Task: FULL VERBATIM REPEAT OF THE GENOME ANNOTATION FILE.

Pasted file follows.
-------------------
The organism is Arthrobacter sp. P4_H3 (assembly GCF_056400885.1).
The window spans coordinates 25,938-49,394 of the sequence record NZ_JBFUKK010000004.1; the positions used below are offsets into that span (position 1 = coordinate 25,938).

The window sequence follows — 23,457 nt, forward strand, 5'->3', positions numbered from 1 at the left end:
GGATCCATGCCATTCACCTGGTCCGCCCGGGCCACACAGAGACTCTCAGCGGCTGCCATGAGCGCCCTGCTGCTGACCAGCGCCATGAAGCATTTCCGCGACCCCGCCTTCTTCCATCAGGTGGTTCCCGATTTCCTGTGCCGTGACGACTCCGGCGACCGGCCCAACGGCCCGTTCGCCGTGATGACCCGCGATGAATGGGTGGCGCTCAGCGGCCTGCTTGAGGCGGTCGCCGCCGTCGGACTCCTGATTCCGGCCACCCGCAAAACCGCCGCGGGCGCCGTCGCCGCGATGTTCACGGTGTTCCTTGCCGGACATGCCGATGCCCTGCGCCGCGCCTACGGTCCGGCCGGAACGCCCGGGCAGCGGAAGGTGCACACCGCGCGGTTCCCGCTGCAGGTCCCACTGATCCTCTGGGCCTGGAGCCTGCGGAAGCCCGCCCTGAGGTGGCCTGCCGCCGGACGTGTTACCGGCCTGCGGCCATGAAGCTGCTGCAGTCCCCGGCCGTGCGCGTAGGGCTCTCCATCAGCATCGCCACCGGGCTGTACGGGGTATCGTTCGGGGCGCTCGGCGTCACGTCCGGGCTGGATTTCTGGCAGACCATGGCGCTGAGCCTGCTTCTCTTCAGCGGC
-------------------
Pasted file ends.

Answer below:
The organism is Arthrobacter sp. P4_H3 (assembly GCF_056400885.1).
The window spans coordinates 25,938-49,394 of the sequence record NZ_JBFUKK010000004.1; the positions used below are offsets into that span (position 1 = coordinate 25,938).

The window sequence follows — 23,457 nt, forward strand, 5'->3', positions numbered from 1 at the left end:
GGATCCATGCCATTCACCTGGTCCGCCCGGGCCACACAGAGACTCTCAGCGGCTGCCATGAGCGCCCTGCTGCTGACCAGCGCCATGAAGCATTTCCGCGACCCCGCCTTCTTCCATCAGGTGGTTCCCGATTTCCTGTGCCGTGACGACTCCGGCGACCGGCCCAACGGCCCGTTCGCCGTGATGACCCGCGATGAATGGGTGGCGCTCAGCGGCCTGCTTGAGGCGGTCGCCGCCGTCGGACTCCTGATTCCGGCCACCCGCAAAACCGCCGCGGGCGCCGTCGCCGCGATGTTCACGGTGTTCCTTGCCGGACATGCCGATGCCCTGCGCCGCGCCTACGGTCCGGCCGGAACGCCCGGGCAGCGGAAGGTGCACACCGCGCGGTTCCCGCTGCAGGTCCCACTGATCCTCTGGGCCTGGAGCCTGCGGAAGCCCGCCCTGAGGTGGCCTGCCGCCGGACGTGTTACCGGCCTGCGGCCATGAAGCTGCTGCAGTCCCCGGCCGTGCGCGTAGGGCTCTCCATCAGCATCGCCACCGGGCTGTACGGGGTATCGTTCGGGGCGCTCGGCGTCACGTCCGGGCTGGATTTCTGGCAGACCATGGCGCTGAGCCTGCTTCTCTTCAGCGGC